THOUSAND OAKS ( — Biologists have recently discovered two mountain lion kittens living in the Santa Monica Mountains, the National Park Service announced Thursday.

According to researchers, a male kitten and a female kitten — named P-46 and P-47 — were located in their well-hidden den in a remote area of the western end of the mountains.

Biologists have inserted tracking devices into the kittens in order to monitor their whereabouts.

“We continue to see successful reproduction, which indicates that the quality of the natural habitat is high for such a relatively urbanized area,” said Jeff Sikich, a biologist for the Santa Monica Mountains National Recreation Area. “These kittens have many challenges ahead of them, from evading other mountain lions to crossing freeways and dealing with exposure to rat poison.”

Tricia Cazaz was one of dozens who showed up in Calabasas to support what could be a solution to the peril facing not just mountain lions, but other wildlife in the area as well.

“I’m actually here to find out what funding they need to get this accomplished,” Cazaz said.

“If it doesn’t get this wildlife crossing, frankly they’re [the mountain lions] going to disappear from the mountains because of inbreeding problems,” Sara Wen added.

On Thursday night, Caltrans presented their first public presentation on a proposed land bridge that would cross the 101 freeway at Liberty Canyon — it would allow animals to cross the 101 without stepping on the freeway.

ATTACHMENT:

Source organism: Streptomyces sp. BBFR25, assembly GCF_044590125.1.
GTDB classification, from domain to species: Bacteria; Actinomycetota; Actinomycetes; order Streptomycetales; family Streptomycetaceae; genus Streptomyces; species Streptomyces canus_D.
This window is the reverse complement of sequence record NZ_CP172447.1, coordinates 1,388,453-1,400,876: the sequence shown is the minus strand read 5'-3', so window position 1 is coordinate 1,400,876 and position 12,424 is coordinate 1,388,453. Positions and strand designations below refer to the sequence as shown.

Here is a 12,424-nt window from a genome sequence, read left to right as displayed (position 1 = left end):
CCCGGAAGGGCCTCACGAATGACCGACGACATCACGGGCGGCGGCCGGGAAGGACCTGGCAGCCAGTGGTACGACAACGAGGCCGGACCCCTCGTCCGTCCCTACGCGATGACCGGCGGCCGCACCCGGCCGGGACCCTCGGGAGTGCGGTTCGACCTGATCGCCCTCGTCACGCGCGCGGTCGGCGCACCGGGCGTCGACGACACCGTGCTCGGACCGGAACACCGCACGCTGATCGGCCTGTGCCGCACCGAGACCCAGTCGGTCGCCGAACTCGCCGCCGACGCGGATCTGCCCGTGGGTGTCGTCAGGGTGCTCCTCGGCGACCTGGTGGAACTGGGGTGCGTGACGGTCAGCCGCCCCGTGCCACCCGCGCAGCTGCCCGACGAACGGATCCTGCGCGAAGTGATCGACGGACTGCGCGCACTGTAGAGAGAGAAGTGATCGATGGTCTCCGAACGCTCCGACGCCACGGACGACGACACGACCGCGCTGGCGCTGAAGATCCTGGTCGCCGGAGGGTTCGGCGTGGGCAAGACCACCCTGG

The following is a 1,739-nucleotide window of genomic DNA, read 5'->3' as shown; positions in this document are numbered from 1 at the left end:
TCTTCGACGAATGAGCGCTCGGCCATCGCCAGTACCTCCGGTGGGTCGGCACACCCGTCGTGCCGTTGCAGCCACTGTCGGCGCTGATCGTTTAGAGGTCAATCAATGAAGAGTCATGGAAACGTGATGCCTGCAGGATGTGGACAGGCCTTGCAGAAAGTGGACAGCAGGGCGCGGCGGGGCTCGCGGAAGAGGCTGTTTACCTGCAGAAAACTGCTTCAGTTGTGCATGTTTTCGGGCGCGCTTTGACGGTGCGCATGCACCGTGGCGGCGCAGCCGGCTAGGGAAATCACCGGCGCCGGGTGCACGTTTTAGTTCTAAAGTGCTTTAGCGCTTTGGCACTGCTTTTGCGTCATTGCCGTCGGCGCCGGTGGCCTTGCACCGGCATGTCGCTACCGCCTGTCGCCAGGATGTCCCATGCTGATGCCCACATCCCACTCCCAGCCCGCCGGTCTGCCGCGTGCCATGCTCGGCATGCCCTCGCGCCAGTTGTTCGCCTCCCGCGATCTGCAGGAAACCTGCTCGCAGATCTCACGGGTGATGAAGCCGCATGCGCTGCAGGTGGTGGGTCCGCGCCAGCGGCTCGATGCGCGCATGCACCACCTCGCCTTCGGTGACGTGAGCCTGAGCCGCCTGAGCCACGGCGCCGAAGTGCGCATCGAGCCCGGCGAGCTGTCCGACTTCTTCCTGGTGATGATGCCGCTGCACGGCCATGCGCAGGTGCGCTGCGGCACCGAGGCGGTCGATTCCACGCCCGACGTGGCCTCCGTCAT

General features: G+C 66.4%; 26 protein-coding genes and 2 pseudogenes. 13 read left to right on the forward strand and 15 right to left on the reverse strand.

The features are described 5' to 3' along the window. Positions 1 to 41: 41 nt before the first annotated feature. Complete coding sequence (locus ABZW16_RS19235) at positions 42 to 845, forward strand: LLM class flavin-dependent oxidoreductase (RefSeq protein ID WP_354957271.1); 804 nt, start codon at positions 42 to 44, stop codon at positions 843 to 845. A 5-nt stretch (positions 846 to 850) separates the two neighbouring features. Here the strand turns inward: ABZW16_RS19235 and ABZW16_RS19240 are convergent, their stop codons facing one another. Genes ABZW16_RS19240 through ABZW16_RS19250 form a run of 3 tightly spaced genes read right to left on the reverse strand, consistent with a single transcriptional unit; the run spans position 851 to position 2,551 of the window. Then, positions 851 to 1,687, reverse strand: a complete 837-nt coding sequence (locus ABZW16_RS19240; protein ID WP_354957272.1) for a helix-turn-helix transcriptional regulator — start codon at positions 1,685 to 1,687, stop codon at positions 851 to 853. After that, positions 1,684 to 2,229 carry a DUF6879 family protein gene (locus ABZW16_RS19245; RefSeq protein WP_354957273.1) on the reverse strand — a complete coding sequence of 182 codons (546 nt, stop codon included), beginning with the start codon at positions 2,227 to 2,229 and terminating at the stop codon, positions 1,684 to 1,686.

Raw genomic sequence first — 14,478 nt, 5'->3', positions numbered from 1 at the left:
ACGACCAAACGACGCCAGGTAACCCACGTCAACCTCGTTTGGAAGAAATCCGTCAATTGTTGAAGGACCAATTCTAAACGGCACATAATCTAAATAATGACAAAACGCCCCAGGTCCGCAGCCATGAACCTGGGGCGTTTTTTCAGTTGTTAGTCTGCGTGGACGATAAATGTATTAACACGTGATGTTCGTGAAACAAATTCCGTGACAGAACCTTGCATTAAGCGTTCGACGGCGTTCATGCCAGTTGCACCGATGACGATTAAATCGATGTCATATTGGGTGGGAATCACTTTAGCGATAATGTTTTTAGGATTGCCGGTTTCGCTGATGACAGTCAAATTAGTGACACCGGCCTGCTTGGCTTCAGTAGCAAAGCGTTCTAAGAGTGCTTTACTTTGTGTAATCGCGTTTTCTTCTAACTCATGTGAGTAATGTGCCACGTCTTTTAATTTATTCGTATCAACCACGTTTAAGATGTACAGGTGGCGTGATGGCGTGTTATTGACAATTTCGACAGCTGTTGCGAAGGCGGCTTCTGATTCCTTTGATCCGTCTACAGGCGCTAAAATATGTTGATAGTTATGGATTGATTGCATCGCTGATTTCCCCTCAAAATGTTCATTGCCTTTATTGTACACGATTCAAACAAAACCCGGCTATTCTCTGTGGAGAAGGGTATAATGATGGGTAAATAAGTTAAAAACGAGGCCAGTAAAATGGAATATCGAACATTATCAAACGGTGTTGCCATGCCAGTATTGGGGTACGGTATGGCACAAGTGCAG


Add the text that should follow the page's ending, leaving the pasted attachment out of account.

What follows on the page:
Caltrans is hoping to raise most of the money for the project through private fundraising but says they may need help from public funds earmarked for conservation.

The project must still be approved.

There is no timeline of when the they may start building the bridge, but Caltrans is hopeful to start the project by 2019.

According to the National Park Service, P-19 is believed to be the mother of the kittens based upon the way her GPS locations were localized during a three-week period.

Biologists said P-19 likely gave birth to her litter within the den, which is located among large boulders and thick brush.

Researchers have been tracking P-19 since 2010. She had two previous litters that were the result of inbreeding with her father, P-12.

DNA testing is underway to identify who the father of the new litter is, officials said.

According to the National Park Service, the birth of P-46 and P-47 marks the ninth litter of kittens to occur at a den site in the Santa Monica Mountains.


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